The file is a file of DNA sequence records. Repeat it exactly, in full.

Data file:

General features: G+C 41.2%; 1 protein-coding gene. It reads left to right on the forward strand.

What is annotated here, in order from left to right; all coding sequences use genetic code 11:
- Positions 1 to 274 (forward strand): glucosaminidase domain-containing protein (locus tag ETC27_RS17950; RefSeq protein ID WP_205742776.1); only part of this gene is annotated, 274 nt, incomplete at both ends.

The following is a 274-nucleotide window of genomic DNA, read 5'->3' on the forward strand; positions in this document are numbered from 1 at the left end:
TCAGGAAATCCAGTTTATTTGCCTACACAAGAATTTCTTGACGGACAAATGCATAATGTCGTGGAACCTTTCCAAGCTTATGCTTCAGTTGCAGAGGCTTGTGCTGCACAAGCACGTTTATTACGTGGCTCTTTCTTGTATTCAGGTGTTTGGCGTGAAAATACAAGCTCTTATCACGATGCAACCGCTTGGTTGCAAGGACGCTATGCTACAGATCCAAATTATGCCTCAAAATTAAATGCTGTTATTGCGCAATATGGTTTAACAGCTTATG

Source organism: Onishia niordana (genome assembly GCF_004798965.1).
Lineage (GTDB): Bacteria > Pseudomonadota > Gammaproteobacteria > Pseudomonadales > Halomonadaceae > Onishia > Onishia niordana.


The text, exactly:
General features: G+C 41.2%; 1 protein-coding gene. It reads left to right on the forward strand.

What is annotated here, in order from left to right; all coding sequences use genetic code 11:
- Positions 1 to 274 (forward strand): glucosaminidase domain-containing protein (locus tag ETC27_RS17950; RefSeq protein ID WP_205742776.1); only part of this gene is annotated, 274 nt, incomplete at both ends.

The following is a 274-nucleotide window of genomic DNA, read 5'->3' on the forward strand; positions in this document are numbered from 1 at the left end:
TCAGGAAATCCAGTTTATTTGCCTACACAAGAATTTCTTGACGGACAAATGCATAATGTCGTGGAACCTTTCCAAGCTTATGCTTCAGTTGCAGAGGCTTGTGCTGCACAAGCACGTTTATTACGTGGCTCTTTCTTGTATTCAGGTGTTTGGCGTGAAAATACAAGCTCTTATCACGATGCAACCGCTTGGTTGCAAGGACGCTATGCTACAGATCCAAATTATGCCTCAAAATTAAATGCTGTTATTGCGCAATATGGTTTAACAGCTTATG

Source organism: Onishia niordana (genome assembly GCF_004798965.1).
Lineage (GTDB): Bacteria > Pseudomonadota > Gammaproteobacteria > Pseudomonadales > Halomonadaceae > Onishia > Onishia niordana.